Despite author's eloquence, "Vie Française" falls short
"I mistook disenchantment for truth," Jean-Paul Sartre once said. Jean-Paul Dubois, a French novelist, journalist and travel writer, does...
Special to The Seattle Times
by Jean-Paul Dubois, translated by Linda Coverdale
Knopf, 276 pp., $24.95
"I mistook disenchantment for truth," Jean-Paul Sartre once said. Jean-Paul Dubois, a French novelist, journalist and travel writer, does this repeatedly in his rambling novel about a feeble French everyman.
Dubois frames "Vie Française" in chapters spanning the tenure of French presidents, from Charles de Gaulle to Jacques Chirac. Paul Blick, the 54-year-old narrator, resents politicians. In fact, he seems to resent anyone who has ambition for themselves or their country, because he has none.
Blick stumbles through life, observing and whining and not doing much about anything. Dubois apparently intends for Blick and those around him to reflect the decline of France. "Such was my family clan at the time: unpleasant, out of date, by turns reactionary and revolutionary, and terrifically sad. In a word, French. Yes, my family resembled our country ... "
Many of the characters in the novel seem to function more as illustrations of Blick's complaints than as fully imagined people. He describes his wife as being "like the times we lived in: insolent, greedy, anxious to possess, to have, to show off, to behave as if history were truly at an end." She cheats on Blick, not suprisingly.
Blick's politics are leftist, though he refuses to vote and appears contemptuous of leftists who act on their beliefs. He evades military service and shuns employment but makes a fortune photographing trees around the world, "the most magical and mysterious period of my life." This, of course, is the sort of endeavor that makes people rich only in far-fetched fiction.
Many are familiar with a seafarers joke about the United States Coast Guard warning a battleship away from a lighthouse. The lighthouse crewman tells the battleship to change course to avoid a collision, and the battleship captain responds by ordering the lighthouse to change course, not realizing, of course, that it's a lighthouse. Though the affiliation of the parties change depending on who is telling the joke, the point usually remains the same: Mother Nature is mightier than anything man can build and we sometimes arrogantly forget that.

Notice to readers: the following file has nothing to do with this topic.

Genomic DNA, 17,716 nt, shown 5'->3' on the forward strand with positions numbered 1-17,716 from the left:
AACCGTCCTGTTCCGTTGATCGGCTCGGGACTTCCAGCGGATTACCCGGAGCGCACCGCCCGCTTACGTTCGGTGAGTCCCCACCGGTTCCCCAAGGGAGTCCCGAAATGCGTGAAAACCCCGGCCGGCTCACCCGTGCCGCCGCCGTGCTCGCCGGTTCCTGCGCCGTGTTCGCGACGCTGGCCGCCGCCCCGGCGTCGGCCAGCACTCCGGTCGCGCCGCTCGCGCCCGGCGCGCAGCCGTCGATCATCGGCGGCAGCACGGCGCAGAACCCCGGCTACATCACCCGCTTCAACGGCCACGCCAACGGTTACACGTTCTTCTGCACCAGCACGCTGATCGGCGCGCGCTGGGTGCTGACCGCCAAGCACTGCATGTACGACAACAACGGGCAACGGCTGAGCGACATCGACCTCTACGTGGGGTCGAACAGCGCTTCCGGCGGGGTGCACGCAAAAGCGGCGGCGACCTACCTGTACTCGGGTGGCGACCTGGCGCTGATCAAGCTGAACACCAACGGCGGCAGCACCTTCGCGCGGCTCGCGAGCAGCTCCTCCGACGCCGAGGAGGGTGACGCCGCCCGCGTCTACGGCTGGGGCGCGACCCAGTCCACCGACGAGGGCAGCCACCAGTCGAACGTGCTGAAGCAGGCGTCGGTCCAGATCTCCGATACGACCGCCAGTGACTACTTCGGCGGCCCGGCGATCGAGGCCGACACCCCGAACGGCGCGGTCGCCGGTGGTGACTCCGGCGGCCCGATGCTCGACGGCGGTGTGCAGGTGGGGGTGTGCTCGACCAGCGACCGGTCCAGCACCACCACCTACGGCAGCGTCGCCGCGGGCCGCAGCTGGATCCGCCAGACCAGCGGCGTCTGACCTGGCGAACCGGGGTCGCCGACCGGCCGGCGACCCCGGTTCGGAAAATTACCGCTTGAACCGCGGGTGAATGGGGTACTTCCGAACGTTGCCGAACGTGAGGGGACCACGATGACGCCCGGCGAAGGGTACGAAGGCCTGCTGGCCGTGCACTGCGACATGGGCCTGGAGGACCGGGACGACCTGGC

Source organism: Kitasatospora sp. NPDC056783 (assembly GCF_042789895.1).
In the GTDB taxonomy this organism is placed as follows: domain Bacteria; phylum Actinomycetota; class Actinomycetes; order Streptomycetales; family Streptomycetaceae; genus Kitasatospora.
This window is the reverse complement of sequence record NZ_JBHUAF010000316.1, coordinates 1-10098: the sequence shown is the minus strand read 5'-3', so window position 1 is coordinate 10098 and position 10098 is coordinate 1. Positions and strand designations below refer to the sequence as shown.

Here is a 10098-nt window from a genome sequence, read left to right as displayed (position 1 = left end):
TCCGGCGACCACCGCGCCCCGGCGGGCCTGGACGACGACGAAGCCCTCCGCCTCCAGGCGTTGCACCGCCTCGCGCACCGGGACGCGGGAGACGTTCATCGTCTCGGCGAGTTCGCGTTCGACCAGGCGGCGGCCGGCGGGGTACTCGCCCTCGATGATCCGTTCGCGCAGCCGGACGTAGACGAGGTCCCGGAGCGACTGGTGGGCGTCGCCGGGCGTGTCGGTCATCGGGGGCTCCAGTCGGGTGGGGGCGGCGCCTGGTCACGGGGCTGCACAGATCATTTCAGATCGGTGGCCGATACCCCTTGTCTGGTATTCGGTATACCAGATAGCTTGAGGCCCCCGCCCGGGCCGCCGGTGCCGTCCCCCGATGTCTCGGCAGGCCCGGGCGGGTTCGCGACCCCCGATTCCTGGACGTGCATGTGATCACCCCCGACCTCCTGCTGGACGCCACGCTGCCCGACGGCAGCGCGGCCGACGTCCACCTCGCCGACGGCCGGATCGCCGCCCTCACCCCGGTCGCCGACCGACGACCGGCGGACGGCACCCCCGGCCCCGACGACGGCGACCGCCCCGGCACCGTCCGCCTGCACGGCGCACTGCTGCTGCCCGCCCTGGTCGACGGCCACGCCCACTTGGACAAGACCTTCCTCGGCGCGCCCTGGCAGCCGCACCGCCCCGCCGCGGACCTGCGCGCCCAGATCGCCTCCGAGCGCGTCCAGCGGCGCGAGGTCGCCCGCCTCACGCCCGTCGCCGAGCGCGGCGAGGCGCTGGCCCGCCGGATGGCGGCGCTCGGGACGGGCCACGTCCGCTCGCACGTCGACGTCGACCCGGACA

Blick does not recognize the story as a joke and presents it as an "authentic" representation of "an exchange recorded in 1995 between Canadian authorities and the United States Navy." This typifies the ignorance or intellectual dishonesty of the narrator. His daughter, who eventually becomes mentally ill, has a "transcription" of this supposed exchange posted above her desk, believing it to be factual.
Blick's only redeeming trait is a good eye. Though he mostly loathes politics and people, he loves landscapes, and Dubois, an experienced writer, can recognize and describe natural beauty. Nice sentences alone, however, do not make for compelling literature. The fact that this flimsy book won the 2004 Prix Femina is a testament to how meager modern French literature has become.
Mark Lindquist's most recent novel is "The King of Methlehem."
Seattle Times transportation reporter Mike Lindblom describes some of the factors that may have led to the collapse of the I-5 bridge over the Skagit River in Mount Vernon on Thursday, May 23.